After the U.S. stock markets closed on Thursday, Fate Therapeutics Inc. announced a multiyear global collaboration and option agreement with Janssen Biotech Inc. that starts out at $100 million in cash and quickly escalates to another $3 billion in potential milestones and sales.

The deal calls for Janssen to contribute antigen binding domains for up to four tumor-associated targets, receiving $50 million in cash and another $50 million from the purchase by Johnson & Johnson Innovation – JJDC, Inc. of newly issued shares of Fate’s common stock at $31 per share. Janssen is to reimburse Fate for all collaboration activities.

Fate is eligible to receive up to $1.8 billion if it hits the development and regulatory milestones, plus another $1.2 billion if those commercial milestones are met. Then there’s the potential for double-digit royalties on worldwide commercial sales of any products produced that target the antigens.

Fate’s platform will be used to research and develop preclinical induced pluripotent stem cell (iPSC)-derived chimeric antigen receptor natural killer (NK) and CAR T-cell product candidates. Fate will push the candidates toward IND applications, then Janssen can exercise an option for an exclusive license to develop and commercialize the tumor-associated antigens.

On top of that, Fate, which specializes in developing immunotherapies targeting cancer and immune disorders, can elect to co-commercialize the candidates in the U.S. and equally share in the profits and losses.

Fate had a good day on Wednesday as its stock closed up 4.26% at $21.07. However, in after-hours trading shares soared 22% upwards.

Fate also said it treated its first patient in its phase I trial of FT-596, a candidate engineered with three active anti-tumor modalities for patients with B-cell malignancies and chronic lymphocytic leukemia. FT596 is an off-the-shelf CAR T NK  cell cancer immunotherapy derived from a clonal master iPSC line engineered to express a  CD19-targeting CAR, a l high-affinity 158V, non-cleavable CD16 Fc receptor, and an interleukin-15 receptor fusion (IL-15RF). The hnCD16 Fc receptor enables coincident targeting of additional tumor-associated antigens expressed on cancer cells to overcome antigen escape. IL-15RF is a cytokine complex promoting survival, proliferation and trans-activation of NK cells and CD8 T cells that don’t need systemic cytokine support.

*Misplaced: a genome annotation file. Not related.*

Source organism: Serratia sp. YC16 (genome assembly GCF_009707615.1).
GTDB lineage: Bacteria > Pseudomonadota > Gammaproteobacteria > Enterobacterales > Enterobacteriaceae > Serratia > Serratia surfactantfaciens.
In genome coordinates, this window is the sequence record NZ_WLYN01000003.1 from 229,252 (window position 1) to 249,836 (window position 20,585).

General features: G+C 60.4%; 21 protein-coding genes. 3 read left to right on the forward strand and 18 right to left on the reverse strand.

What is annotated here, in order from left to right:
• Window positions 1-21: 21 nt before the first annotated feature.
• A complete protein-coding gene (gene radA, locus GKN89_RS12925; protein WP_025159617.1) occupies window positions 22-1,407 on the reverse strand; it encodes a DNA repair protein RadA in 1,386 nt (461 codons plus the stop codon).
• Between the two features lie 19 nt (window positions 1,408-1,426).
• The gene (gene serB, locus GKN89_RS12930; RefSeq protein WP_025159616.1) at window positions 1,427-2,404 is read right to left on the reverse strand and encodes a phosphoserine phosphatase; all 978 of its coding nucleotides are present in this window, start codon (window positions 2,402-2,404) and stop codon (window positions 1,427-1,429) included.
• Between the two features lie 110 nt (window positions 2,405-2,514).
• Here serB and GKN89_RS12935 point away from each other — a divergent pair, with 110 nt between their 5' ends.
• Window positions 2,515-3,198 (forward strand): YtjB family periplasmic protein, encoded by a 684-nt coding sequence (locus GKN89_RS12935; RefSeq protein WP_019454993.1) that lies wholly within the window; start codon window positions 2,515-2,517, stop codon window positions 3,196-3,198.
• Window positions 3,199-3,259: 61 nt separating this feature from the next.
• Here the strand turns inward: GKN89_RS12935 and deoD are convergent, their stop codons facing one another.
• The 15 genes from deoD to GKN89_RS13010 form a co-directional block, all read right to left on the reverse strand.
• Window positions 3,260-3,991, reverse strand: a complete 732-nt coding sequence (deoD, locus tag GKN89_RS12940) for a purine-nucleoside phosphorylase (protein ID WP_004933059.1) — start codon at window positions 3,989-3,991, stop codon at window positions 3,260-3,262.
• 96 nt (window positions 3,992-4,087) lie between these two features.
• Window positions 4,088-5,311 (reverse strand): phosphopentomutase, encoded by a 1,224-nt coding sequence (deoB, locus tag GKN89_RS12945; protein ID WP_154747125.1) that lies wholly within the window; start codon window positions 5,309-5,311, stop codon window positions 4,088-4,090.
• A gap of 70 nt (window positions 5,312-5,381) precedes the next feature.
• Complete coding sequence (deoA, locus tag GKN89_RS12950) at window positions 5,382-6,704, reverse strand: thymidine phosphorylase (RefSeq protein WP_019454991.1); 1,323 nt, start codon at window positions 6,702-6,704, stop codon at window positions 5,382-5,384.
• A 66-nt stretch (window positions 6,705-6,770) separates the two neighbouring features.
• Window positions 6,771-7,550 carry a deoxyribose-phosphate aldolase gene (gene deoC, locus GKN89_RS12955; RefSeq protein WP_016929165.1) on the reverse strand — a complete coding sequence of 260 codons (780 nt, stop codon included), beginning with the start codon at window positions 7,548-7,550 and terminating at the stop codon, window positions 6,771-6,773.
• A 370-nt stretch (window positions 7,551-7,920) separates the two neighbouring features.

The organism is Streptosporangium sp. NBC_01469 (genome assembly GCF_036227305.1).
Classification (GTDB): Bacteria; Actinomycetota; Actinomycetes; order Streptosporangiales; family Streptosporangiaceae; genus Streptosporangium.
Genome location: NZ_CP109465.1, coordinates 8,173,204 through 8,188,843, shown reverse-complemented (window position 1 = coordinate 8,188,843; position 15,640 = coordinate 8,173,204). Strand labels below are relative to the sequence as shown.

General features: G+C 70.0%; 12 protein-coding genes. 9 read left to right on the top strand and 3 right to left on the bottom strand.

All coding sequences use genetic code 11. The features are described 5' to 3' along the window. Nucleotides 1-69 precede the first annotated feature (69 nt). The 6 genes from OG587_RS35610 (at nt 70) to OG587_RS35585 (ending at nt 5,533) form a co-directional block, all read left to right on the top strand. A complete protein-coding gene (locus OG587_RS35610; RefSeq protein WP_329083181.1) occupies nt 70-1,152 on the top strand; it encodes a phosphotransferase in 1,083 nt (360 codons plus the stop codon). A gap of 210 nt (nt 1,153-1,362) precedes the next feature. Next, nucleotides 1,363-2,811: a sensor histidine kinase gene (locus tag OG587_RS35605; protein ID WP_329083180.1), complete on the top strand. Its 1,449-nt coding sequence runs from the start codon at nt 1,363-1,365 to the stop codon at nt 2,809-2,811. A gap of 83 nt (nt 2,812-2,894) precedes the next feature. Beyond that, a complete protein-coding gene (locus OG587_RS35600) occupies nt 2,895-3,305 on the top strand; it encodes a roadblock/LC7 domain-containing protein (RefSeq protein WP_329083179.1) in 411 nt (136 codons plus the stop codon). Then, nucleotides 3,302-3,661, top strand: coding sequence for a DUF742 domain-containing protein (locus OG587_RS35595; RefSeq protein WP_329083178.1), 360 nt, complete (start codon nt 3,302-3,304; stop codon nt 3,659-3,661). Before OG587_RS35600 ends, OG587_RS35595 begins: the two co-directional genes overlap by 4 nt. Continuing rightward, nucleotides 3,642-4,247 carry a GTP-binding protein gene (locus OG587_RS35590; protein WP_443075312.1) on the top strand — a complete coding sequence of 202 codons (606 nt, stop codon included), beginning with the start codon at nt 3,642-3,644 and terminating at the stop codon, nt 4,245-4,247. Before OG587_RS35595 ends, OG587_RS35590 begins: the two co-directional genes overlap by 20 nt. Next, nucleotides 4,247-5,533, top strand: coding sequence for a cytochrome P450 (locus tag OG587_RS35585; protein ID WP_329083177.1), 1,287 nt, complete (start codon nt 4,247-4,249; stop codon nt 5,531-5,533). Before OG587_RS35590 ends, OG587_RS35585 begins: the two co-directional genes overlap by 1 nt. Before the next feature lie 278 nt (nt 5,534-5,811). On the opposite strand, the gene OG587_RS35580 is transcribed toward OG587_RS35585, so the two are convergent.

In January, Fate received IND approval from the FDA for FT-516, the company’s off the shelf NK cell cancer immunotherapy for treating solid tumors.

Fate said the COVID-19 pandemic is affecting some of its ongoing clinical trials, inflicting them with potential delays or disruptions in patient enrollment and site initiation. On the whole, the company said it’s committed to its programs and plans.

It plans to submit NDAs for FT-538, its off-the-shelf, iPSC-derived NK cell product candidate for multiple myeloma and for FT-819, its first off-the-shelf, iPSC-derived CAR T-cell product candidate for B-cell malignancies, both in the second quarter of 2020.

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